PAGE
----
With its distinct white, orange, black wings, Monarch butterflies may be the most widely recognized of all the butterflies that you may have come across. While beautiful, the distinct-colored wings actually act as a defensive mechanism against the predators claiming that they are poisonous and foul tasting. They are considered the king of butterflies hence the name Monarch. There are so many amazing facts and myths about this type of species which would leave you stumbled. Let us learn some interesting facts about this butterfly species and why it is considered so unique as compared to the rest.
Table of Contents
- Quick Facts About Monarch Butterflies
- Let's Understand the Monarch Butterfly Life Cycle
- Strange but Interesting Facts to Amaze You
Quick Facts About Monarch Butterflies
* Understanding the Existence
Monarch butterflies may be the most recognized North American butterfly species that have distinct wings and is considered as an iconic pollinator species as well. They are found throughout the United States including Canada and Mexico. What’s the most astonishing characteristic of monarchs is the 3000-mile journey they make in the autumn to their wintering grounds in Southern California or to the Sierra Nevada Mountains of Mexico. However, it will depend on which part of Canada or the United States they migrate.
* Monarch Butterfly Migration
Monarch butterfly embarks on epic migration but unlike wildebeest or birds, these butterflies migrate to never return. Migration is a natural genomic in the world of insects and other animal species. Monarch butterflies are considered to be the excellent migrants for the fact that they know the right way even if they had never done this type of journey ever before. There is an internal compass within every monarch, which we in human terms call instinct. It is so strong during the fall and spring that they never fail to find their way. During the winter season, they go into hibernation in their home grounds in southern California or in the Nevada Mountains of Mexico before the migration.
* Understanding the Appearance
Monarch butterflies can be distinguished from other butterflies on the basis of their color. If you come across the black and orange blend of Monarchs, they are the most easily recognized species of butterfly. They are spread throughout the Americas and can migrate to as far north as Canada and as south as Mexico during the winters. It is said that a single monarch butterfly travels thousands of miles during its entire lifespan.
Moving further about their appearance, such lovely butterflies have the body in black color along with head and antennae. The wings come with the blend of orange and black while the outer part of the wing is all covered with the thick black border or you can say veins. Furthermore, within the black border there are white spots that you can notice. The white spots may vary in size and range and gives the monarchs the most decorative wings as compared to other butterflies. In addition, on the upper side of the wings, there are orange spots.
They are often compared with the viceroy butterflies in terms of their appearance. Often people do get confused between the monarch and viceroy butterflies because of both the butterfly species shares comparatively similar appearance.
You can see the monarch butterflies’ underside wings when they are feeding or resting on a flower. At that time, you would notice that instead of bright orange color, their underside looks drabber, and the color of the orange-brown mixture becomes more visible. Both males and females can be easily distinguished by looking at the top of their wings.
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Generally, Male butterflies sport a black spot at the center of their hind wings whereas the females don’t have any particular spot on their wings. The black spot that every male monarch butterfly has is actually a scent gland that they use to attract females butterflies. Another way using which you can tell apart a male and female monarch butterfly is that the female monarchs have thick veins as compared to the male monarchs. Their wings are also not much bigger but can spread up to 4.8 inches wide.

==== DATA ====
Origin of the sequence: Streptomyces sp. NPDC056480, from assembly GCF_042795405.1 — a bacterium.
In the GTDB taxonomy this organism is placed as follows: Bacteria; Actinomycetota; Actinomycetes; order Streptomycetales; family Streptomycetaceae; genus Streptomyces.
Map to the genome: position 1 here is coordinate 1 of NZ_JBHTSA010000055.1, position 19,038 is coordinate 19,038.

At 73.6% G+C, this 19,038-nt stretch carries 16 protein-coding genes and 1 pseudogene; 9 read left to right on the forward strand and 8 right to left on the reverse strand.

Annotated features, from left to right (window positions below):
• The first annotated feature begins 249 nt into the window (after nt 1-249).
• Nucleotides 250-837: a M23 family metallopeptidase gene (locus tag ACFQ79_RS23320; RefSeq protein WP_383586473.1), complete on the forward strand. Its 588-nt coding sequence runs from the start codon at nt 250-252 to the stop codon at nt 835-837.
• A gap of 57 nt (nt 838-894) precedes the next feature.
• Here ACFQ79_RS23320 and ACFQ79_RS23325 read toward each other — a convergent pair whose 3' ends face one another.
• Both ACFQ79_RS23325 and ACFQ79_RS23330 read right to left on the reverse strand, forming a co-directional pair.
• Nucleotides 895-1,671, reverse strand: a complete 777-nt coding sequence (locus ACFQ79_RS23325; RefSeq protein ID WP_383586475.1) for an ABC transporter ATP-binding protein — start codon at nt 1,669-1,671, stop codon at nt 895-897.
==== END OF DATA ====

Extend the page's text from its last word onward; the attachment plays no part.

On the other hand, for identifying the monarch butterfly caterpillar, simply look for the color of bands they possess. That is, the monarch caterpillars come in yellow, white and black bands which make it easier to identify them.
* Diet on Which Monarch Butterfly Survive
When Monarch Butterflies are in their larval stage, they usually feed on the milkweed plants. However, like all butterflies, they change their diet as they grow. That is, they start feeding nectar from different flowers including milkweeds as they grow into adults. Such type of species will return to the areas where the milkweed grows the most. So if your home has the milkweed growing then expect these little ones to be the guest in your garden. They also lay their eggs on this plant. In short, their entire survival depends on the milkweed.
The interesting part is even after they migrate from one place to another, they always end up settling to their very own place where they initially survived on milkweed. So if they fly away, don’t just assume that they will not return. It might be their migration phase, and once they complete it, they will return to their initial place itself.
Talking further about their diet plan, although they feed on Milkweed, the plant contains glycoside toxins that can be harmful to their predators but not them. The caterpillar generally feeds on different parts of the milkweed plant that allows them to store most of the toxins in their body. And even after metamorphosis, the toxins remain their body making the fully grown monarchs poisonous as well.
The toxin would then get accumulated in the system even when they turn into a complete adult. This is their biggest defense mechanism against predators like birds and other small reptiles. Such type of butterfly species can feed on other flowers as well but their keen interest always remains the milkweed.
Millions of monarch butterflies usually trip to Canada and Mexico during the winter seasons. During their migration phase, you will find thousands of butterflies landing on a single tree.